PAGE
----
Get your popcorn ready and let’s begin the second part of the mapping and planning trilogy. I last left off showing the 3D occupancy map construction on Gazebo STIL simulation [Part 1]. Hence, before we begin with the discussion on planning, I think I should mention about some tests I attempted afterword on the companion computer.
Mainly, I was facing issues with the disparity map generation and pointcloud fusion into octomap due to limited onboard resources. Initially, it was taking ~1s to process one pointcloud and ~3s for disparity computation on Odroid XU4. After struggling for a while I managed to get it to work 5Hz. The major boosting factor was to enable the compiler optimizations. I also had to compile OpenCV from source with NEON and other architecture-specific optimizations. I also reduced the image size by half to bring the overall speed to 5Hz. Following @fnoop’s suggestion, I borrowed an Intel RealSense D415 and tried running it indoors and the results were quite impressive. So I think using a device like that would be ideal since it does disparity computation onboard which is the most expensive part of the pipeline. In fact, I think the remaining processing can be handled even on a Raspberry Pi. I don’t have any outdoor results to show for now due to bad weather but I’ll keep you guys posted as soon as I get it.
Alright then, since the past few weeks have flown by so fast (unlike my drone ) so let’s quickly get back to our discussion on planning. In our case, planning is focused on satisfying two constraints which are avoiding collisions and reaching the goal. There are various motion planning algorithms for solving such problems which are categorized based on the approaches, for e.g., potential fields, reward based, sampling based etc. All these approaches have their pros and cons like the potential field-based approaches are fast but they have a tendency of getting stuck at local minima. Similarly, the reward-based approaches give an optimal solution but the reward modeling itself can become intractable. On the other hand, sampling based algorithms are sometimes slow to converge but are capable of finding a solution given the robot configuration space. The major advantage of using such algorithms comes when solving a problem with a large planning space bounds. These methods are probabilistically guaranteed to find a solution if it exists and if given sufficient time. Another major advantage is that they are widely used and are fairly easy to implement. Several algorithms like Dijkstra, A*, D*, RRTs, etc., all fall into this category of approaches.
Now that we have narrowed down to the class of approach we will be using, let’s figure out which algorithm to choose from the list. Dijkstra is a well known shortest path search algorithm in which each of the nodes is visited and we try to find a set of nodes which minimizes a cost (distance in most cases) for reaching the goal. A* adds a heuristic function to Dijkstra to lead the search in the direction of the goal and reduce the convergence time. RRTs have a special feature to direct the search in the direction of large unexplored regions by sampling the space in the direction of tree expansion. This results in improved convergence especially when the sampling space is large. An increment to RRT is the RRT* algorithm which adds a notion of optimality to it. Hence, this algorithm not just searches for a path but also tries to optimize an objective function like path length. But wait! there is an even better variant of RRT* called Informed RRT* which improves the convergence rate further by reducing the search space everytime an improved solution is found [video explination]. This is the one which we would be using.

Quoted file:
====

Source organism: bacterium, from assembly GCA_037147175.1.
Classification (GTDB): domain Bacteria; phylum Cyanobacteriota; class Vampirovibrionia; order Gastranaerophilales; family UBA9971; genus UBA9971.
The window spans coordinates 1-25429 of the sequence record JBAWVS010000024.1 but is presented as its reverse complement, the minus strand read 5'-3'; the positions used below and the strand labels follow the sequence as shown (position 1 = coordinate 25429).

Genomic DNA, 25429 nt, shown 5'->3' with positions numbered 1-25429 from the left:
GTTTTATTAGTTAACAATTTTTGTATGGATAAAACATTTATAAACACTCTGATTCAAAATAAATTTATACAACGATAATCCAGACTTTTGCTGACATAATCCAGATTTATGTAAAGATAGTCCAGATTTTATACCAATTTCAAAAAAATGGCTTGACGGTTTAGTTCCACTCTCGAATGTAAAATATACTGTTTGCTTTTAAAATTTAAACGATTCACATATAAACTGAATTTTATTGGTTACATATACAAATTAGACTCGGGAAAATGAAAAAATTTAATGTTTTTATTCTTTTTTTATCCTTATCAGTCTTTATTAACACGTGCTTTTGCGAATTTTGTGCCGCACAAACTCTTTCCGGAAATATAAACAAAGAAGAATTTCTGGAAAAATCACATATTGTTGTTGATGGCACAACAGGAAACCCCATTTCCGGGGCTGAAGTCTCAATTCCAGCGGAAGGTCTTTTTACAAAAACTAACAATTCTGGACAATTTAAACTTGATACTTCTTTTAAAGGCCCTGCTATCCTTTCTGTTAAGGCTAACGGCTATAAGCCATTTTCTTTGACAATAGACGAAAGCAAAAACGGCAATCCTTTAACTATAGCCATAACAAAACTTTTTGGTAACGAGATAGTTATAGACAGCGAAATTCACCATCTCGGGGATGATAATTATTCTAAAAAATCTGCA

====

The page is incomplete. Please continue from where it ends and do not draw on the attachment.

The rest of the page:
So that’s enough about the choice of algorithm, let us discuss more on implementation now. I am using the infamous Open Motion Planning Library (OMPL) and the Flexible Collision Library (FCL). For those of you who have used MoveIt might already be familiar with these. OMPL provides an efficient API making it extremely easy to compare and test amongst the rich set of planning algorithms available. FCL, as the name suggests is used for checking for collisions between the sampled state and the octomap. The pipeline begins by first generating an initial map of the environment by performing a 360-degree rotation maneuver. Once an initial map is constructed the planner is called in a new thread which takes in goal point and uses the current location of the drone to generate the plan. Since we are using Informed RRT* we only get a visibility graph. This visibility graph is discontinuous hence trajectory smoothening is required which is done using B-Spline which acts as the final path. As soon as a new plan is received an executor thread picks up the plan and starts giving position commands to the drone based on a constant velocity profile. The video below gives you the basic idea of how it works.
This would have been the end of it but there is one big problem here. We don’t have the complete map hence there is a good chance that the drone will collide especially when the goal is far. To resolve this we have to constantly process the pointcloud and generate octomap and replan if the previous plan becomes invalid due to collisions. Although, this might sound trivial but this involves a lot of concurrency making this task a bit challenging.
I am currently looking into resolving certain issues with improper usage of RAII in my code which hinders callbacks to multiple async workers ( >5 different threads run in parallel). I hope that once I resolve these bugs the results would be much more interesting. In the upcoming weeks, I will try to run this code on the drone with a companion computer onboard (hopefully the weather will get better).
I look forward to your awesome feedback and suggestions as always and thanks to everyone who have helped me in the process.